Microsoft's IE exec downplays JavaScript scores

Again argues that benchmarks don't tell the whole story, calls them 'at worst, misleading'

Microsoft's top executive for Internet Explorer (IE) today dismissed browser speed trials as "at best, not very useful, and at worst, misleading."

At the same time, Dean Hachamovitch, a vice president who heads the IE team, touted the score of Microsoft's newest IE9 Platform Preview in the well-known SunSpider JavaScript benchmark.

Microsoft's Platform Previews are skeletal editions that lack a user interface, and omit such critical navigational tools as the address bar.

In a lengthy entry on the IE blog , Hachamovitch argued that benchmarks don't realistically reflect the speed of a browser, but instead said what he called "real world scenarios" make a better yardstick.

"We think people should evaluate browser performance with real-world scenarios," said Hachamovitch. "Real-world scenarios involve using all the subsystems in the browser together rather than looking at single subsystems in isolation. Using a narrow slice of features to assess the big picture makes as little sense here as using the Acid tests to understand standards compliance."

Acid3 is the standards benchmark that most browser makers trumpet when they match their software against rivals.

Hachamovitch also called Mozilla's claim that it's building a faster Firefox "odd" because Mozilla reported scores derived from a JavaScript engine "shell," not a complete browser. "Those results don't reflect the user's experience in a browser," said Hachamovitch.

The argument that JavaScript speed doesn't accurately measure browser performance isn't new from Microsoft. During the development of IE8 two years ago, Hachamovitch called the benchmark boasting of competitors like Mozilla and Google a "drag race" that Microsoft wasn't interested in joining.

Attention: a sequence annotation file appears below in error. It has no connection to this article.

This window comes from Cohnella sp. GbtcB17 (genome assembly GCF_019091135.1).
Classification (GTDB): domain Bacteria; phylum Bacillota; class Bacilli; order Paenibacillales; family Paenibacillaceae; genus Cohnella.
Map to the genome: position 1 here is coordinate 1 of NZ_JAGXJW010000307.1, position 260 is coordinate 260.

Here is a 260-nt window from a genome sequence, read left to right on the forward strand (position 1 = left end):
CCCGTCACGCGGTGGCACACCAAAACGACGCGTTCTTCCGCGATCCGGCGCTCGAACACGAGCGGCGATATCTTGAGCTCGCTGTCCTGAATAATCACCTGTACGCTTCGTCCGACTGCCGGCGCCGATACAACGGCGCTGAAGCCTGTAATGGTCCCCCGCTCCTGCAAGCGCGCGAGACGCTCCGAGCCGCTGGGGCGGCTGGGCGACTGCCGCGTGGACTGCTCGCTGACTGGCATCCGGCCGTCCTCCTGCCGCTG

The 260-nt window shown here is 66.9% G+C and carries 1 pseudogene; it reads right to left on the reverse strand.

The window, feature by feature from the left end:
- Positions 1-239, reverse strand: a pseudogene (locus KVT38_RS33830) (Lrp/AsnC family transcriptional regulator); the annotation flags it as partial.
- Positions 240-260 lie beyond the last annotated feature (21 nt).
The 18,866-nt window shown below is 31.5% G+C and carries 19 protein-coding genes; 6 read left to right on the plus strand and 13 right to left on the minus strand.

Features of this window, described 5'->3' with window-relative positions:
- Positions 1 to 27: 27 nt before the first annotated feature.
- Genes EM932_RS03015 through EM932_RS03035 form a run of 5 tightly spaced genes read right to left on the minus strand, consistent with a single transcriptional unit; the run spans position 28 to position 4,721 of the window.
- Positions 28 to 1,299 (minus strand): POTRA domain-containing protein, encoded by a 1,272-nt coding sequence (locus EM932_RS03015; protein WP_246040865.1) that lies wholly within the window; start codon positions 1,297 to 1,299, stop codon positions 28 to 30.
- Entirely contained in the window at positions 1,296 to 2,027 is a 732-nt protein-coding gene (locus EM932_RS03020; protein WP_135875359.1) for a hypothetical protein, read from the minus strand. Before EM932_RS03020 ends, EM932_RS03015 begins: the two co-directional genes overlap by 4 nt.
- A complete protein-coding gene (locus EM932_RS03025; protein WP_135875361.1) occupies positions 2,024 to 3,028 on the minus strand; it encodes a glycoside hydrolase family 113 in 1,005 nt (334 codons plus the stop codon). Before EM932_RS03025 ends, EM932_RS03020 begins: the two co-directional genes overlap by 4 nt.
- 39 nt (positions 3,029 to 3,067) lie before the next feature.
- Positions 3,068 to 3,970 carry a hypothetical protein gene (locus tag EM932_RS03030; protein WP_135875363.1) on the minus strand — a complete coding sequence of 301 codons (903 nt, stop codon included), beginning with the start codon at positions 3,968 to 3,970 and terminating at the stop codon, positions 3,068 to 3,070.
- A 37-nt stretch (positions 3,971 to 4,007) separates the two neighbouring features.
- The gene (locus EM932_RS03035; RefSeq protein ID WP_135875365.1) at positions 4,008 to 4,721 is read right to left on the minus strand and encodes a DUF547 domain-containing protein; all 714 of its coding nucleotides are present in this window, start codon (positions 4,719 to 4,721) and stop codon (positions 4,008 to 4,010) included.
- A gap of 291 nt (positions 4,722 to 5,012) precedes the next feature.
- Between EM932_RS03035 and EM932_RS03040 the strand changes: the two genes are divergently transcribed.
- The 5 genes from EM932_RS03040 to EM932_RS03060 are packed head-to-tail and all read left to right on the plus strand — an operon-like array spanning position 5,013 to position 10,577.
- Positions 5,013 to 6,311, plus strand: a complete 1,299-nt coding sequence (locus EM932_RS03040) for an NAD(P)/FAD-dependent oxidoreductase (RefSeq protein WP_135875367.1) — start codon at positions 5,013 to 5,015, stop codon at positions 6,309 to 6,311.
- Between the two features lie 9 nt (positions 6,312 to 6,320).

But Hachamovitch has touted IE9's faster JavaScript speeds, as well as its Acid3 score, in past missives in the eight months since Microsoft began releasing developer-only previews of the new browser.

Last August, for example, he pointed out that IE9 Platform Preview 4 scored better on the SunSpider suite than all rivals except Google's Chrome and Opera Software's Opera.

On one test that Hachamovitch cited as an alternative to SunSpider, IE9 Platform Preview 7 actually took longer to solve 1,000 Sudoku puzzles than Chrome's current beta version on Windows. (However, Microsoft's preview beat Chrome's "dev" build, which is roughly equivalent to IE9's Platform Preview, in the same test.)

"There's more to real world performance than JavaScript," Hachamovitch said.

According to Computerworld's last SunSpider tests, IE9 Beta, which launched in mid-September, lags behind the closest comparable versions of browser from Opera, Mozilla, Google and Apple.

Mozilla and Google did not immediately respond to requests for comment about Microsoft 's take on browser performance.

IE9 Platform Preview 7 , which runs only on Windows Vista and Windows 7 , can be downloaded from Microsoft's site.

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Tags Microsoftbrowsersinternetoperating systemssoftwareapplicationsWindowsmozilla

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Gregg Keizer

Gregg Keizer

Computerworld (US)
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